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David Laws says what we’ve all been thinking..

By Editor
June 24th, 2012 at 11:53 am | 2 Comments | Posted in Liberal Democrats

HT: This week the respected Institute of Economic Affairs will publish an article by David Laws  MP calling for deeper cuts to public spending and tax.

In his paper, David  argues that the great names of Liberalism – William Gladstone, David Lloyd-George, Adam Smith and John Maynard Keynes – would be “shocked” that more than 40% of the economy is now accounted for by the public sector.  Yes indeed.

The Sunday Telegraph have given it front page status today and has an illuminating interview with him inside. Go get your copy or check it out on line.


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What do we want “LAWS”.. When do we want him “NOW”

By Angela Harbutt
February 4th, 2012 at 9:52 pm | 11 Comments | Posted in Liberal Democrats

Lib Dems overwhelming want David Laws back in the mix – big time. A Lib Dem Voice survey of members , released today, suggests that an overwhelming  72% of Lib Dem members in the LDV sample want to see David Laws return to a ministerial post in the Coalition government, with most wanting to see him return to the cabinet.

There are some Lib Dems who think that he is better placed to stay behind the scenes and mastermind the next election strategy. I have some sympathy with that. We do need someone who knows what they are doing, this time around, running that. But what we need, just  as importantly right now, is to be able to show we are competent in government.With ideas that work and a positive message for what we can achieve rather than prevent. Getting Ed Davey (who has been phenomenal in  Business)  into the Climate job and  Norman Lamb (who has spent too much time behind the scenes) to take up Ed’s post are both excellent moves. But if there was the chance of adding David Laws to the line up who wouldn’t think that was a pretty impressive team to field in the all-important run up to the next general election.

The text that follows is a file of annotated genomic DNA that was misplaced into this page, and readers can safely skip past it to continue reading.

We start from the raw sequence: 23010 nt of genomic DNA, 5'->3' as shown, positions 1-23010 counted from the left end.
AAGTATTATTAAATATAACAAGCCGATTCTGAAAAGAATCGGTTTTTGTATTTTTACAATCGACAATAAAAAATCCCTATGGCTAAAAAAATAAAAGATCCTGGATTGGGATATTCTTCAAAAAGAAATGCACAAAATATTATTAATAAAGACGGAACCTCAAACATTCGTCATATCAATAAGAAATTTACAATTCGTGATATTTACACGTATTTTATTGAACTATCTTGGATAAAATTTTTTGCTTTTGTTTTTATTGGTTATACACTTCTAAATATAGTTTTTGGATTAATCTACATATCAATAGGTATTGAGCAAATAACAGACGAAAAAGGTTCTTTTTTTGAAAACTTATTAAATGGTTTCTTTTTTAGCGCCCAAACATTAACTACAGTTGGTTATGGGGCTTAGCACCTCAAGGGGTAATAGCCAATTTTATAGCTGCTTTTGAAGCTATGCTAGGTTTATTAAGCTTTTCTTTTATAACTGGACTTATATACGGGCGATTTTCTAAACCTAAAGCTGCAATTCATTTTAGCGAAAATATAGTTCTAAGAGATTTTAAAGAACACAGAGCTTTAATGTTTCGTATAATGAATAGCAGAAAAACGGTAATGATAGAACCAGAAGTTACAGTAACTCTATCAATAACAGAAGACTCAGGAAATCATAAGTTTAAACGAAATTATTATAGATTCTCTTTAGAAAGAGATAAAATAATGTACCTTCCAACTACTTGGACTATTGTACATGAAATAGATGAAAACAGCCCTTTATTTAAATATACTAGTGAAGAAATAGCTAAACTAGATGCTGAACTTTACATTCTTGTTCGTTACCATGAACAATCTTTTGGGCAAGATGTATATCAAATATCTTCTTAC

If David Cameron is serious about this partnership – and if Nick Clegg really does have the balls to do what’s necessary – then it surely can’t be long before David Laws is off the subs bench and back in the game?

UPDATE – Sunday Telegraph reporting that Laws may be in for a big job… GET IN.

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Chris Huhne goes, but is this the Rule of Law(s)?

By Tom Papworth
February 3rd, 2012 at 11:34 am | 3 Comments | Posted in coalition, Government, Liberal Democrats

So Chris Huhne (and ex-wife Vicky Pryce)  is to be charged with perverting the course of justice as a result of allegations that the former Environment Secretary Secretary of State for Energy and Climate Change allowed or persuaded his wife to accept speeding penalty points on his behalf in 2003.

Mr Huhne strenuously denies the charges (and one can’t help but wonder whether Ms. Pryce will be less keen to repeat her allegations now that she is being charged as well) but it has not saved him. He has been forced to resign from the Cabinet.

It’s an odd business, to say the least. Not the charges themselves – this matter needs to be investigated and, if there is a prima facie case, charges should be filed. What is odd is the fact that he has to resign now.

It is a fundamental principle of the rule of law that a person is innocent until proven guilty. In most walks of life, that would extend to whether one has to resign from one’s job as well. If one is accused of a crime, an employer might suspend a member of staff, to distance itself from the issue, but to sack a person (or expect them to resign) while they try to clear their name is usually considered to be unfair.